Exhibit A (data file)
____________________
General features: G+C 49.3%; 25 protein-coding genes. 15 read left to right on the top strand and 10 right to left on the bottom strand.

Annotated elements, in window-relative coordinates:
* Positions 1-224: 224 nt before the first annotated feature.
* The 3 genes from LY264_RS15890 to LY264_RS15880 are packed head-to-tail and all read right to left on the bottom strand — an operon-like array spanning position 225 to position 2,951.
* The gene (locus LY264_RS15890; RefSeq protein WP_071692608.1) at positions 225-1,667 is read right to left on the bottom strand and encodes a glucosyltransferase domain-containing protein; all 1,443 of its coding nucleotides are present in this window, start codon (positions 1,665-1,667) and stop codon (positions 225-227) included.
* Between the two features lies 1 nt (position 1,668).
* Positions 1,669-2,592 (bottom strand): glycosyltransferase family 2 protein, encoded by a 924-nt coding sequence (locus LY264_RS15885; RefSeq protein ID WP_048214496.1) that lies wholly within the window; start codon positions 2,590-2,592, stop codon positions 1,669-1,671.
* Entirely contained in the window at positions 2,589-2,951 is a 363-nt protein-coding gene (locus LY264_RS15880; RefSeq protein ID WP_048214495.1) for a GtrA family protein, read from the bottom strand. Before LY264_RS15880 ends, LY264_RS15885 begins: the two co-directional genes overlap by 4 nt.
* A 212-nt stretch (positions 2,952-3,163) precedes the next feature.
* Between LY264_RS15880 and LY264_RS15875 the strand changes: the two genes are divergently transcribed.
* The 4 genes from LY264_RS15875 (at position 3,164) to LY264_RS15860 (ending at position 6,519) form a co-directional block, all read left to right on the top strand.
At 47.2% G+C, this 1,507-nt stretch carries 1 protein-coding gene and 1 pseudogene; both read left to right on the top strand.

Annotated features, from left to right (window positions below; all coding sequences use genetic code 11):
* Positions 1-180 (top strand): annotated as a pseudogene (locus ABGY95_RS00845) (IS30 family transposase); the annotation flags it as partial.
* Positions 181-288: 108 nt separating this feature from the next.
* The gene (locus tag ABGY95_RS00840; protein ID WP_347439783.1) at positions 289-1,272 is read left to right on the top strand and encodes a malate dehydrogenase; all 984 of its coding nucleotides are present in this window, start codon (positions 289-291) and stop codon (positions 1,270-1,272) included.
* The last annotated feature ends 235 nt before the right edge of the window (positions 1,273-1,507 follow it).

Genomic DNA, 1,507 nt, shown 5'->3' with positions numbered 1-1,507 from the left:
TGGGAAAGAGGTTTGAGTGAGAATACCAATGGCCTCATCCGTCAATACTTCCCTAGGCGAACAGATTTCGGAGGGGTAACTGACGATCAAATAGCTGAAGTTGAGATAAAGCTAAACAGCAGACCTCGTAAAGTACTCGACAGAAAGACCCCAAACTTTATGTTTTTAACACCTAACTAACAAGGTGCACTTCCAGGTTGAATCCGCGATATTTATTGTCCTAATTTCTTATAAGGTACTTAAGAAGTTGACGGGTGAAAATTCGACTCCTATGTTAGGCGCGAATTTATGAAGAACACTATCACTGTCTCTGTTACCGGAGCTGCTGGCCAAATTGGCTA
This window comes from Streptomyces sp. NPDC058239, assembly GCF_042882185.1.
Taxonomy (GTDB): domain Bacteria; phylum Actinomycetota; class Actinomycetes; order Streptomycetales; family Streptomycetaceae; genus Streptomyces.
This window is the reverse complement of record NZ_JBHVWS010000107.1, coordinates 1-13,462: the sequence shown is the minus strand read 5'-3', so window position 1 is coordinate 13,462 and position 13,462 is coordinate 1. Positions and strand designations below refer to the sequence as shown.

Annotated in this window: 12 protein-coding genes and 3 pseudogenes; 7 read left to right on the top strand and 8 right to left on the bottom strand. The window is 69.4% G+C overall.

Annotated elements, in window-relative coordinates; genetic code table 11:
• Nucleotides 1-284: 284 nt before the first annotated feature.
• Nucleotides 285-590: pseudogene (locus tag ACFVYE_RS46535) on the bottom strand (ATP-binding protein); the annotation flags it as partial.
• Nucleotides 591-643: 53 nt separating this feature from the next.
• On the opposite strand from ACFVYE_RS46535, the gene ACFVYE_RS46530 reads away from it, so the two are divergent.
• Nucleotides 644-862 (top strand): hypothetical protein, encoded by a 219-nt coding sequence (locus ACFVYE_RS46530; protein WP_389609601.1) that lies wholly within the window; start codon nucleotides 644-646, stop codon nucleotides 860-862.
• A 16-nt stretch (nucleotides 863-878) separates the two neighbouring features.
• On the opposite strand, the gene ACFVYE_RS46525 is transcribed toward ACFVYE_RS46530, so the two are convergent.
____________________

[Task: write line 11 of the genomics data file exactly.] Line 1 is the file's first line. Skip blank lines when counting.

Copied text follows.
* The 4 genes from LY264_RS15875 (at position 3,164) to LY264_RS15860 (ending at position 6,519) form a co-directional block, all read left to right on the top strand.